“Before I was a civil rights leader, I was a preacher of the Gospel. This was my first calling and it still remains my greatest commitment. You know, actually all that I do in civil rights I do because I consider it a part of my ministry. I have no other ambitions in life but to achieve excellence in the Christian ministry. I don’t plan to run for any political office. I don’t plan to do anything but remain a preacher. And what I’m doing in this struggle, along with many others, grows out of my feeling that the preacher must be concerned about the whole man.” —Martin Luther King Jr.
On the Thursday morning that Dr. King was assassinated he also was attacked by one of his own friends….with a pillow. On the day of his death, Martin Luther King Jr. got in a pillow fight in his own hotel room.
I don’t know about you, but that fact makes me smile in some deeper parts of my soul. The realization that even though hate might kill this good man, it couldn’t kill the goodness and joy in the man. I smile at the realization that during Dr. King’s final moments alive he was able to smile.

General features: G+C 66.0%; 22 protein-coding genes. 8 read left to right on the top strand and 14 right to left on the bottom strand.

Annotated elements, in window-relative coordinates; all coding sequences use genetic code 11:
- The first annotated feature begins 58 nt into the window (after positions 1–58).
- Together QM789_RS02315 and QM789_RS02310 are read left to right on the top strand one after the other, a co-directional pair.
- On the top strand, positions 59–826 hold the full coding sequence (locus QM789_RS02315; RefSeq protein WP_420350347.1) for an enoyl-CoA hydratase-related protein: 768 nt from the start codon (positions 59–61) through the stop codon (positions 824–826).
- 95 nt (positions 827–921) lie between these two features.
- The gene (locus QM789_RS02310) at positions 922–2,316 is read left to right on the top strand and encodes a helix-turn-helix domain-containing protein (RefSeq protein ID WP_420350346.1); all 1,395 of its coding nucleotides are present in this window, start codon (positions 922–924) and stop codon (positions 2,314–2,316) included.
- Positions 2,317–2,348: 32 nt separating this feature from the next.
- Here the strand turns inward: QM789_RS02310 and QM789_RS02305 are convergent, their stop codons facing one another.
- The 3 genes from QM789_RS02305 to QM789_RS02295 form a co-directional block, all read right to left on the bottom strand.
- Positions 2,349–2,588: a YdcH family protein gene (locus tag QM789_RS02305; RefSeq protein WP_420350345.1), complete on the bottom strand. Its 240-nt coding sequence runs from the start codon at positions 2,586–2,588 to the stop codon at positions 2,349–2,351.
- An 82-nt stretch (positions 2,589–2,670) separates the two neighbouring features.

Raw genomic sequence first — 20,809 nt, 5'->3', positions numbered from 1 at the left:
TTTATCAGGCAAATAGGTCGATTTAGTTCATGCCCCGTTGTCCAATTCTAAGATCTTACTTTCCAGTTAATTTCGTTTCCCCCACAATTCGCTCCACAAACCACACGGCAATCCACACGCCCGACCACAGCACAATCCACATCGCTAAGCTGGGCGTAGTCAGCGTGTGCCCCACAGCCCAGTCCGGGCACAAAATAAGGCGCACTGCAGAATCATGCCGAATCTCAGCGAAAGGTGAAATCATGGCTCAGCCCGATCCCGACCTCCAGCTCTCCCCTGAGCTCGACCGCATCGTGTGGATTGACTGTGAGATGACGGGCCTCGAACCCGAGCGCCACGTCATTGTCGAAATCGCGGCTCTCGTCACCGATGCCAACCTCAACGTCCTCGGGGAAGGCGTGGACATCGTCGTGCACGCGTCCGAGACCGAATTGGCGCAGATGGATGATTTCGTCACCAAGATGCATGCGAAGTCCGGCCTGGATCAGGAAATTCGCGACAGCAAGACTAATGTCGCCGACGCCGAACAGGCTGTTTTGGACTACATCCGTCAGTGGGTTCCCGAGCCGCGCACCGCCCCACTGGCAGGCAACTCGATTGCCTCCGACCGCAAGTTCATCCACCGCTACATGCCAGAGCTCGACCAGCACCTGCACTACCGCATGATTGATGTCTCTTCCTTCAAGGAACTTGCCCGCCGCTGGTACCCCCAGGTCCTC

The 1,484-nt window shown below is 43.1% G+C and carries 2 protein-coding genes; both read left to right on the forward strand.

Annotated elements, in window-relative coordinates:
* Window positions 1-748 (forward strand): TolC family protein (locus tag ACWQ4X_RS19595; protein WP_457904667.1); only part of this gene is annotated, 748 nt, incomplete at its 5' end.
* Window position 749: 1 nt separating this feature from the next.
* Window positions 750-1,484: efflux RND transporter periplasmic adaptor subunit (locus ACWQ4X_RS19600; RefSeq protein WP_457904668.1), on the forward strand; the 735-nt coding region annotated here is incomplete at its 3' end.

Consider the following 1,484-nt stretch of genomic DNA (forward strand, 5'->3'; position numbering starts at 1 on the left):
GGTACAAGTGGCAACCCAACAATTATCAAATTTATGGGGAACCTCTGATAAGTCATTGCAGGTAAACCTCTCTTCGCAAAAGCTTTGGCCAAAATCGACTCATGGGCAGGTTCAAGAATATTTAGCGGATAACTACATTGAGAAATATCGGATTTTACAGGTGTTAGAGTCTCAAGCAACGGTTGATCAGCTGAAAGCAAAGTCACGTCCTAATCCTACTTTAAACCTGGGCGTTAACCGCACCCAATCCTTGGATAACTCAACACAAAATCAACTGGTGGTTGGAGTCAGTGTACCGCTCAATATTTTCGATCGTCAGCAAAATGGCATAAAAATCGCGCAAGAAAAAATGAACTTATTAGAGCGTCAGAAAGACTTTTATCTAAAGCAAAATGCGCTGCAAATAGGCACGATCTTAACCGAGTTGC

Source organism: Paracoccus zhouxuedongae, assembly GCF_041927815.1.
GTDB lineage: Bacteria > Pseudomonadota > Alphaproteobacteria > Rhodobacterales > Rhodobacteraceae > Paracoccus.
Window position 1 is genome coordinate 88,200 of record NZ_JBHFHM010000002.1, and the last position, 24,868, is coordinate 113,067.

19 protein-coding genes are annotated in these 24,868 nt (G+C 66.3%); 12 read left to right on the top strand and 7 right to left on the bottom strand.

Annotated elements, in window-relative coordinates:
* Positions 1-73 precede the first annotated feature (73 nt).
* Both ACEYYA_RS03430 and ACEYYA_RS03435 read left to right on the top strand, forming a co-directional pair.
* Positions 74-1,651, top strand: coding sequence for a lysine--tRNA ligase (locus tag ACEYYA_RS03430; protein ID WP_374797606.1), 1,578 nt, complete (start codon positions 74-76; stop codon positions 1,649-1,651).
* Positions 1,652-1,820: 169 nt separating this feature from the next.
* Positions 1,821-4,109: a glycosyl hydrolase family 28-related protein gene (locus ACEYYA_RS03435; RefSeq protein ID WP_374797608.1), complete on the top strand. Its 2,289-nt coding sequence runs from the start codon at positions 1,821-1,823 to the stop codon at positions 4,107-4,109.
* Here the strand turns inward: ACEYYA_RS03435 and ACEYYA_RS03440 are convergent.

And then I wonder…how did he do that?
Standing on Promises
This past summer I went to Israel with a group of people For the most part, we were your usual group of Christians touring the Holy Lands, retired doctors and lawyers and teachers on a pilgrimage to see where all the stories that had saturated their imagination had happened.
For the most part we were white and southern. But that doesn’t quite account for all of us. There were several African-American women from Memphis, and I spent the majority of the first few days seeing the Holy Lands with them. Mainly because they were so nice and kind, but also because I didn’t want to just see the Holy Lands, I wanted to see it through their eyes.
See, I’ve learned just enough about the Bible to remember that the Bible is harder for me to read than others. The Bible is hard for me to read, not because of a lack of training or my ability to never quite get above a B in Greek. It’s hard for me to read because or where I read the Bible from, and where I don’t.
People who have known systematic oppression and marginalization were the ones who wrote the Bible, it is as it were, a history written by the losers. And so when my new friends were seeing these stories of the land of liberated slaves I wanted to know how they saw it.
And that brings me to Mrs. Shirley.